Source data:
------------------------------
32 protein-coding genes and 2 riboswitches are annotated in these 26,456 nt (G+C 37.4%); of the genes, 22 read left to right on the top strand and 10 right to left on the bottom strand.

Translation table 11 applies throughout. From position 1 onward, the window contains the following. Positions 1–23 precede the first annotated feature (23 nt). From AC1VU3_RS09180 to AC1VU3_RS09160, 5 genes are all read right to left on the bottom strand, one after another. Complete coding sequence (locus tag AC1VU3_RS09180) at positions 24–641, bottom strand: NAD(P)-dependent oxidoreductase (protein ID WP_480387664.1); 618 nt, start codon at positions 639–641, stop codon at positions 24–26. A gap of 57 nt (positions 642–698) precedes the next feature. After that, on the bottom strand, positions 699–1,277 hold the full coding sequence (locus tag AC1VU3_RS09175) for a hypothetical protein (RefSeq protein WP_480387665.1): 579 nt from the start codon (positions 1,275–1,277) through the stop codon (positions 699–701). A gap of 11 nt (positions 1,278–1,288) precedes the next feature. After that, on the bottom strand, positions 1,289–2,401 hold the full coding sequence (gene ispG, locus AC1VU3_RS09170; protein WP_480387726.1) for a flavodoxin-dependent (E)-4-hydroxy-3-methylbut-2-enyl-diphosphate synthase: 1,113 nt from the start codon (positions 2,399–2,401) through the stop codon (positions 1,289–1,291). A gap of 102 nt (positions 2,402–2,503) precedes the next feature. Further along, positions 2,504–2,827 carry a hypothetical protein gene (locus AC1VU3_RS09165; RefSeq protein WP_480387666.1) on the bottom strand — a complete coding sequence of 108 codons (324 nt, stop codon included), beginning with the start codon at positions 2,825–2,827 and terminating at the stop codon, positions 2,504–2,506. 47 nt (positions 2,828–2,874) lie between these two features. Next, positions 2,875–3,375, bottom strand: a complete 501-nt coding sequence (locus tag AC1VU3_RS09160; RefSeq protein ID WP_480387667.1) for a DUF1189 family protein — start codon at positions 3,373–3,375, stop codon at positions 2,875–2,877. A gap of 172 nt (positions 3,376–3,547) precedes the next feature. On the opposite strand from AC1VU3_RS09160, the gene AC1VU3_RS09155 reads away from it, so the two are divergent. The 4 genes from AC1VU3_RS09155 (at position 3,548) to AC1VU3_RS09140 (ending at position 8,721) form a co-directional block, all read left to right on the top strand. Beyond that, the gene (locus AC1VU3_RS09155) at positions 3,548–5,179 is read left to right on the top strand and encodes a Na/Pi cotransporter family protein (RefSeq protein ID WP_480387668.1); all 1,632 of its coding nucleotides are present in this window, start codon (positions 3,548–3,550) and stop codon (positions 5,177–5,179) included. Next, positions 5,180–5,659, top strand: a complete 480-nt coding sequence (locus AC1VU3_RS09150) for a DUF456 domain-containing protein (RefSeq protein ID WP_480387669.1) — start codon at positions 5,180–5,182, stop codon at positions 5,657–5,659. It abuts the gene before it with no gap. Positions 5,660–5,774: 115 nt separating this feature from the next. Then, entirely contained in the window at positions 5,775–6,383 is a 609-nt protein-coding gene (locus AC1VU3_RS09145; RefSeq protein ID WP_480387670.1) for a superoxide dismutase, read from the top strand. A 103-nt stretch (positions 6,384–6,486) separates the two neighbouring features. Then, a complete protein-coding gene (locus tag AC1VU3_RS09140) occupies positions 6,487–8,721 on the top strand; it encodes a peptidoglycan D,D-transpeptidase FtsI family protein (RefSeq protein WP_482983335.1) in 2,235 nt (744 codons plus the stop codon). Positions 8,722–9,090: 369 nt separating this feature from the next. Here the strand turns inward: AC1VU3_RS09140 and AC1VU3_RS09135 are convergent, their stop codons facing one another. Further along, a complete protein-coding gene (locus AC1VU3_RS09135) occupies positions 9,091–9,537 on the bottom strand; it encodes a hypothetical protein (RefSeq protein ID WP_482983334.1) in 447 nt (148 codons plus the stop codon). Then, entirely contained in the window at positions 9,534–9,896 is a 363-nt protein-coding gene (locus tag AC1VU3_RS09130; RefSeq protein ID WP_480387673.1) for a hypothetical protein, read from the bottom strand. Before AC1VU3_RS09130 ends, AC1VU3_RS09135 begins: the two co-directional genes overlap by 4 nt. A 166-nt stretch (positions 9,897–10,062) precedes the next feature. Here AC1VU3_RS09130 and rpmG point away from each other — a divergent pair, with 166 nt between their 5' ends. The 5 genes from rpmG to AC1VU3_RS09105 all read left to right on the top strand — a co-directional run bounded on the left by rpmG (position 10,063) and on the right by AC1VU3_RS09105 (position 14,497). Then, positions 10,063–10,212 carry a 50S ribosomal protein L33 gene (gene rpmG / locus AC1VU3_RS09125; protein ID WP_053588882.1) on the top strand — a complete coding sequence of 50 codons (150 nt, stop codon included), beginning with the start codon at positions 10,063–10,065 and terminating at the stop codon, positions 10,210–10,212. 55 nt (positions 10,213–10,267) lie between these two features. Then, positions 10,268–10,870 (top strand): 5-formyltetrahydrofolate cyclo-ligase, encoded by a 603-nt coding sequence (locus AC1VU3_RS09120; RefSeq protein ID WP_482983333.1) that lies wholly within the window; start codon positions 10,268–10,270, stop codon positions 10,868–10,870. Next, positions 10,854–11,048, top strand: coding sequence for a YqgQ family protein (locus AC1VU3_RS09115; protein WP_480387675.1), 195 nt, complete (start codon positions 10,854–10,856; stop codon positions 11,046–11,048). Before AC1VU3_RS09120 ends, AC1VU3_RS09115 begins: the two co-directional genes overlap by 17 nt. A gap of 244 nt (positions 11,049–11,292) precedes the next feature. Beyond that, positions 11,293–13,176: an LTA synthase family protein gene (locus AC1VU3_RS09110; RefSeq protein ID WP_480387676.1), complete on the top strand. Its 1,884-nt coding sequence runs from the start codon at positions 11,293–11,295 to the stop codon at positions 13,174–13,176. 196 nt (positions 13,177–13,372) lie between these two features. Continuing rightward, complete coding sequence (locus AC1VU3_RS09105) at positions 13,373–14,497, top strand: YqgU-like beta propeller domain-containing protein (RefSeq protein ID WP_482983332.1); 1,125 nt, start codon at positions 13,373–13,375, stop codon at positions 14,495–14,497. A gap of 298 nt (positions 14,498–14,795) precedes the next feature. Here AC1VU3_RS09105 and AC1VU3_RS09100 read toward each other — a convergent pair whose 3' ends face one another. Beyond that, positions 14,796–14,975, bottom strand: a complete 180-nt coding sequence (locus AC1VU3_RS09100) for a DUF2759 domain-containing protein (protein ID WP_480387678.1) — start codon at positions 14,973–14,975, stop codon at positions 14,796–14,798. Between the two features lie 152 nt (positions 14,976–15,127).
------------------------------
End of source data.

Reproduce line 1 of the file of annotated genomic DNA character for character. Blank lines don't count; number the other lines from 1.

32 protein-coding genes and 2 riboswitches are annotated in these 26,456 nt (G+C 37.4%); of the genes, 22 read left to right on the top strand and 10 right to left on the bottom strand.